Fire Expert – “Times Have Changed”
Robert L. Rowe, CFI/PI Pyrocop, Inc.
The science of fire… Sounds intriguing doesn’t it? Every time I tell someone about what it is I do for a living I pretty much get the same response. “Very interesting…So you do what Robert De Niro did in the movie “Backdraft”? For those of you who’ve seen the movie, De Niro played the role of Donald Rimgale aka “Shadow” who was a fire expert for the Chicago Fire Department and who not only played a bit part in the movie, but was also a technical advisor for the film.
Since its release back in 1991, “Backdraft” would now require a new breed of fire experts. “Shadow” would have to consider a standard of care set forth in the National Fire Protection Association’s “Guide for Fire and Explosion Investigations” (NFPA 921) and “Professional Qualifications for Fire Investigator” (NFPA 1033). Based on the provisions outlined in NFPA 921 and 1033, today’s “fire expert” requires a much broader knowledge base and technical background in fire behavior, fire science, fire codes and must conduct his or her fire investigation using a “systematic” or “scientific” approach.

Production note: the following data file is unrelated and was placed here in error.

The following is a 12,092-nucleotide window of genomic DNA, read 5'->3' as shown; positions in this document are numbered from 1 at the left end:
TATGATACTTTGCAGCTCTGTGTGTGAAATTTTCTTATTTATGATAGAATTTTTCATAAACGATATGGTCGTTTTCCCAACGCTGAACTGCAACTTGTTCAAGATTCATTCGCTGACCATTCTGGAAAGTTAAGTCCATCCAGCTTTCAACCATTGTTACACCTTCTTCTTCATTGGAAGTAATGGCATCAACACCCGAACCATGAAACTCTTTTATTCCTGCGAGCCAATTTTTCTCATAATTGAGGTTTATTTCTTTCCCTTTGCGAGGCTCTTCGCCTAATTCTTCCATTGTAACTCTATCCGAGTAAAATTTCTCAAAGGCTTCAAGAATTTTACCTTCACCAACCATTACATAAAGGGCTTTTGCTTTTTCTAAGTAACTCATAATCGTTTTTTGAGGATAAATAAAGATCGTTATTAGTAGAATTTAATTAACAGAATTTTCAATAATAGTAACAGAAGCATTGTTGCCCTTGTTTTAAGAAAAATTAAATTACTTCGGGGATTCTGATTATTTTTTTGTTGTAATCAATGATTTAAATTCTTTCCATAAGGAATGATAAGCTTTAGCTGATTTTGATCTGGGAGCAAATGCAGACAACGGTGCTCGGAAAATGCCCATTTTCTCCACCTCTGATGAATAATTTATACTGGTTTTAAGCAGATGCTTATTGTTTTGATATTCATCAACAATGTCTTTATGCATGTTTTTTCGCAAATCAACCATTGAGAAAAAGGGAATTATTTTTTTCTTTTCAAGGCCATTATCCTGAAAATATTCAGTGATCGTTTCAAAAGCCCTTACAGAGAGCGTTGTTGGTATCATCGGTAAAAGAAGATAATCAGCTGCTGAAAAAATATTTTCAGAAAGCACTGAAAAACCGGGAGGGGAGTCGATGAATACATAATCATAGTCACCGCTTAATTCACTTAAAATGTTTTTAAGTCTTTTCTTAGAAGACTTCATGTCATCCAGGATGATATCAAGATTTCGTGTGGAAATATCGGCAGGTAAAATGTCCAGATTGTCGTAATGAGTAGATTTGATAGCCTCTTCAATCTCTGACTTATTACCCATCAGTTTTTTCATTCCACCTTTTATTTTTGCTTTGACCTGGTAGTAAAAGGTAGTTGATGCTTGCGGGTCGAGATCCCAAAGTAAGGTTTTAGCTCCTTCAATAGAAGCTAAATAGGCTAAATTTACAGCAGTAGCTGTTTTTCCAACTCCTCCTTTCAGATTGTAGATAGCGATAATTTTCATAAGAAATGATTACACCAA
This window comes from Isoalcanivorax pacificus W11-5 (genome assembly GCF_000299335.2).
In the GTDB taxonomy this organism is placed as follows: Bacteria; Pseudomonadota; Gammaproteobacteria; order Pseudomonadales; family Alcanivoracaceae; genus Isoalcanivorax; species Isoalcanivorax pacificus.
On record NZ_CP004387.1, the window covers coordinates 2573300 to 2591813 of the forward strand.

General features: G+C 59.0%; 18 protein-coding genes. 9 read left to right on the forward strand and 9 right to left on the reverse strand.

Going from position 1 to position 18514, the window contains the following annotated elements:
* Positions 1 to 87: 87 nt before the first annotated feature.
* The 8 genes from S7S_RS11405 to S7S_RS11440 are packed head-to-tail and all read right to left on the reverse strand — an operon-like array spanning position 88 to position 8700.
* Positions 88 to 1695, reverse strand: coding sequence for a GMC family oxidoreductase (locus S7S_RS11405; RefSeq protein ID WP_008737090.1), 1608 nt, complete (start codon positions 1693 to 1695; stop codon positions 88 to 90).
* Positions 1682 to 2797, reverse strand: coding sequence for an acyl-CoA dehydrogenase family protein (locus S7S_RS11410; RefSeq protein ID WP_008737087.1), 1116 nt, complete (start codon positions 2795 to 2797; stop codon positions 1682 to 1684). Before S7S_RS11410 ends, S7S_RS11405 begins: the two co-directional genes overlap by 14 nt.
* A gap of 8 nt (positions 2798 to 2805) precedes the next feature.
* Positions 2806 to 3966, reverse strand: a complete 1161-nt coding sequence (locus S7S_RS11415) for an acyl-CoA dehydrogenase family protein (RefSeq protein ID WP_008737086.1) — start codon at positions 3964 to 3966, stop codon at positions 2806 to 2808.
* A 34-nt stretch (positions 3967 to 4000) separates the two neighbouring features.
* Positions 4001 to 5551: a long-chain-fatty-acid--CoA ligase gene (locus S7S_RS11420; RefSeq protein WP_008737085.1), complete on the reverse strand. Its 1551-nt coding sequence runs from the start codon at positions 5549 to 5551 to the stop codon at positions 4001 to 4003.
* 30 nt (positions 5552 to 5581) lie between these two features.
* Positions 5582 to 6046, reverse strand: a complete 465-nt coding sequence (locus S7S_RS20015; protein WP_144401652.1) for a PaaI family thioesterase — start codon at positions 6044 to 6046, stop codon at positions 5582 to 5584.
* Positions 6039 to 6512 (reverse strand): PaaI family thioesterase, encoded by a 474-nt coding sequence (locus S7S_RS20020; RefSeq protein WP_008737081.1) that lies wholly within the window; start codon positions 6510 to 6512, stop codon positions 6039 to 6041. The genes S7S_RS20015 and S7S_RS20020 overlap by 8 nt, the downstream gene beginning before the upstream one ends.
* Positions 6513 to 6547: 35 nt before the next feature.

You can ask just about every “fire expert” across the country about the changes that have occurred in the “fire expert” business, and you will quickly realize that much is required of them personally, on the fire scene and in the courtroom. In other words the days of “Backdraft” are long gone.
So when did the role of fire expert really begin? After conducting a little research, I found that people began taking “bad fires” seriously as far back as 1450-1410 BC. In Exodus 22:6 (New International Version) Moses writes “If a fire breaks out and spreads to thorn bushes, so that stacked grain or the standing grain or the field itself is consumed, he who started the fire shall surely make restitution.”. In other words, through eyewitness accounts, confessions or possibly even a formal investigation using the basic “who, what, where, when, why and how” methodology, those responsible for setting reckless fires were sought out by the early “fire experts” and held accountable for their careless actions.
In today’s litigious society, much more is required to prove guilt or negligence when fires occur. A fire expert must be able to make a determination as to why a fire (or explosion) has occurred and report their findings and recommendations using the aforementioned “Scientific” methodology. This includes, recognizing the problem, defining the problem, collecting data, analyzing the data, developing a hypothesis and finally proving the hypothesis.
Gone are the days of gut feelings and “hand me down” theories as to how fires start and spread. The role of a fire expert nowadays most often involves much more. Therefore it is essential that fire experts are familiar with and follow the guidelines of NFPA 921 to insure that each investigation is conducted in a consistent manner and that all aspects of a given fire scene are properly addressed.
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